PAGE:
Social activist Anna Hazare having a word with his team members Prashant Bhushan and Shanti Bhushan during the fast for Jan Lokpal Bill at Ramlila Maidan in New Delhi.

SHANTI BHUSHAN IN THE HINDU

Is the Bill within the legislative competence of Parliament? Yes.

All provisions in Anna Hazare‘s Jan Lokpal Bill are within the legislative competence of Parliament, including the provisions relating to Lokayuktas in the States. Some confusion is being spread in the media that Parliament cannot enact all the provisions of the Jan Lokpal Bill, particularly those relating to the Lokayuktas in the States, a law for which will have to be enacted by the State Legislatures themselves. Any constitutional jurist would confirm that there is no substance in this impression and that Parliament is fully competent to enact all the provisions of the Jan Lokpal Bill.

Parliament can enact any law if the “pith and substance” of that law is covered by any entry in the Union List or any entry in the Concurrent List. Entry 97 of the Union List is as follows: “Any other matter not enumerated in list 2 or list 3 including any tax not mentioned in either of those lists.”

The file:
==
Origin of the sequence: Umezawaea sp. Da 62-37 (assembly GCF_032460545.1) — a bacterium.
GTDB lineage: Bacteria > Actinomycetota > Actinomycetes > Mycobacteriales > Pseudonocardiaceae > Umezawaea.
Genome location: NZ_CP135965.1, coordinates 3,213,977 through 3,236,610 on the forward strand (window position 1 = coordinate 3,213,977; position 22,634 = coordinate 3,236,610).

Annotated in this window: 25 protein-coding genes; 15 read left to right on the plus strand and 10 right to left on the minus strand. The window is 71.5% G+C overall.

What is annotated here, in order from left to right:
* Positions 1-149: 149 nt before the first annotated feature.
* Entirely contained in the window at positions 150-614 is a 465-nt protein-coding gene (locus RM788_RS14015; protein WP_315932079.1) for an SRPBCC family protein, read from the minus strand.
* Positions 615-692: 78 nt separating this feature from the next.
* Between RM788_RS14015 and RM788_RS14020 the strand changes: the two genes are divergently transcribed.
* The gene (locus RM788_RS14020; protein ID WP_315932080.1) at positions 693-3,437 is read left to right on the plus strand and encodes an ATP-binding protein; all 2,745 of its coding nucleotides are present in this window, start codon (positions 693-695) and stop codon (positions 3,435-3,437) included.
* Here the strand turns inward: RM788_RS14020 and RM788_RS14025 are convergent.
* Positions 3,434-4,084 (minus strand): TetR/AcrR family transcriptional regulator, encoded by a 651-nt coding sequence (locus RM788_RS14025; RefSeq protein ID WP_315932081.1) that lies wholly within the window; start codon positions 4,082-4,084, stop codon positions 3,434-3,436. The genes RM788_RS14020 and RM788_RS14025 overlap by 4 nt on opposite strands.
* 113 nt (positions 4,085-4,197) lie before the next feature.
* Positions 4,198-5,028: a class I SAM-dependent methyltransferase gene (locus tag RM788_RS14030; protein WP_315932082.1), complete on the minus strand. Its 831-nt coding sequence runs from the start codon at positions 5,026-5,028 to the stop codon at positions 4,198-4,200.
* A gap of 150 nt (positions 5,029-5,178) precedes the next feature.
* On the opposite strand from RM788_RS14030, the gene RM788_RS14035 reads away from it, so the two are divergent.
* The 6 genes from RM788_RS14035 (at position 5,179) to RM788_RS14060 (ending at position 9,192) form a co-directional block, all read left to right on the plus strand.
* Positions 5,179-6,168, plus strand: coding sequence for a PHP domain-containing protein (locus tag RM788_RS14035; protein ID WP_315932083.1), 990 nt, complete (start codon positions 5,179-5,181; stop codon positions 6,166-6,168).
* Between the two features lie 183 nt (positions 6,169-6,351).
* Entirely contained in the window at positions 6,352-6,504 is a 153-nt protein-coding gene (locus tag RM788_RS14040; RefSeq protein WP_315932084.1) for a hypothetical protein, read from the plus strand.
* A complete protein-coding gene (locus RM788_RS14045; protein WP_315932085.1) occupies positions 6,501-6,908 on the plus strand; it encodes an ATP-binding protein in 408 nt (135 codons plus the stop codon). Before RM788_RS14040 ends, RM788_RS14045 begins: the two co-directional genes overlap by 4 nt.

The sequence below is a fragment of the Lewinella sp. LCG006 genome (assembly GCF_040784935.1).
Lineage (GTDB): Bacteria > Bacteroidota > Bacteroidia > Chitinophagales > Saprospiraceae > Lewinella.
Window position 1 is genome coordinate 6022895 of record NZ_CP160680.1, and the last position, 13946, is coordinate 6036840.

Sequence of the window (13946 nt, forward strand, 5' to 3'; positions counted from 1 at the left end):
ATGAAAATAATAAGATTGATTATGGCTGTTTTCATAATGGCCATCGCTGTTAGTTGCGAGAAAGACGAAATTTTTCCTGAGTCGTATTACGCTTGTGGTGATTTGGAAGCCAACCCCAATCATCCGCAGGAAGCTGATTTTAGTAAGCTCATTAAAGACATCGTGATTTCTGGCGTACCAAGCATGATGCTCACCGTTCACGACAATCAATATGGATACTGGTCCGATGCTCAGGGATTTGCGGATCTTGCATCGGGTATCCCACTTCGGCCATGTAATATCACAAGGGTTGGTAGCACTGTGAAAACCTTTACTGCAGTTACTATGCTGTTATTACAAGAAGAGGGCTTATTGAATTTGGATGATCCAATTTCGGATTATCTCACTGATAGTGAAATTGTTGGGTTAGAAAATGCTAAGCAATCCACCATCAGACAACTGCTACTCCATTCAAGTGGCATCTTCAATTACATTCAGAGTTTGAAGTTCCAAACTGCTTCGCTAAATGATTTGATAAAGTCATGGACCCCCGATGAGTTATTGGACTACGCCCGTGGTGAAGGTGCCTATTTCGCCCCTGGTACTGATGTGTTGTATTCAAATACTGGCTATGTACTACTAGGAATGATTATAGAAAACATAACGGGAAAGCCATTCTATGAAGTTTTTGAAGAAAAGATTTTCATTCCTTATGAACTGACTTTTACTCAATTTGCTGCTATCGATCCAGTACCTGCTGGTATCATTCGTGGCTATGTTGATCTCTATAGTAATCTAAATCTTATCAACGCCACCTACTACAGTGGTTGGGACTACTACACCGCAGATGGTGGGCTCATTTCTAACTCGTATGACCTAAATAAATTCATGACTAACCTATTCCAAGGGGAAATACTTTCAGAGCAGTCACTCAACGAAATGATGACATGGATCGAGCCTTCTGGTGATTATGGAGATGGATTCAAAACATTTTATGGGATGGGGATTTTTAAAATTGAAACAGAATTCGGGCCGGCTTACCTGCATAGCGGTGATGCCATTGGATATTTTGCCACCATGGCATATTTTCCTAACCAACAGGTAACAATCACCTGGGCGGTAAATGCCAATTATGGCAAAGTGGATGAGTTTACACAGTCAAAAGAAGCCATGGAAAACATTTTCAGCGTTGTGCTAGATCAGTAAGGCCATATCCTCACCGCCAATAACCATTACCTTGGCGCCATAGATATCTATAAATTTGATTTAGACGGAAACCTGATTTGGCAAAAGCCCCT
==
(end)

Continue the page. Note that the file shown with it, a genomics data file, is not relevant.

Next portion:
The effect of this is that unless the pith and substance of the Jan Lokpal Bill falls squarely under any of the entries in the State List, Parliament cannot be denied the legislative competence to enact the provisions of the Jan Lokpal Bill. Even a student of law would tell you that the pith and substance of the Jan Lokpal Bill does not fall under any entry in the State list.

One of the entries in the Union List is entry No.14: “entering into treaties and agreements with foreign countries and implementing of treaties, agreements and conventions with foreign countries.” Article 253 provides that “Notwithstanding anything in the foregoing provisions of this Chapter, Parliament has power to make any law for the whole or any part of the territory of India for implementing any treaty, agreement or convention with any other country or countries or any decision made at any international conference, association or other body.” The effect of Article 253 is that even if the pith and substance of an Act is squarely covered by an entry in the State List, even then if the enactment is for implementing a U.N. Convention, Parliament would still be competent to enact the legislation.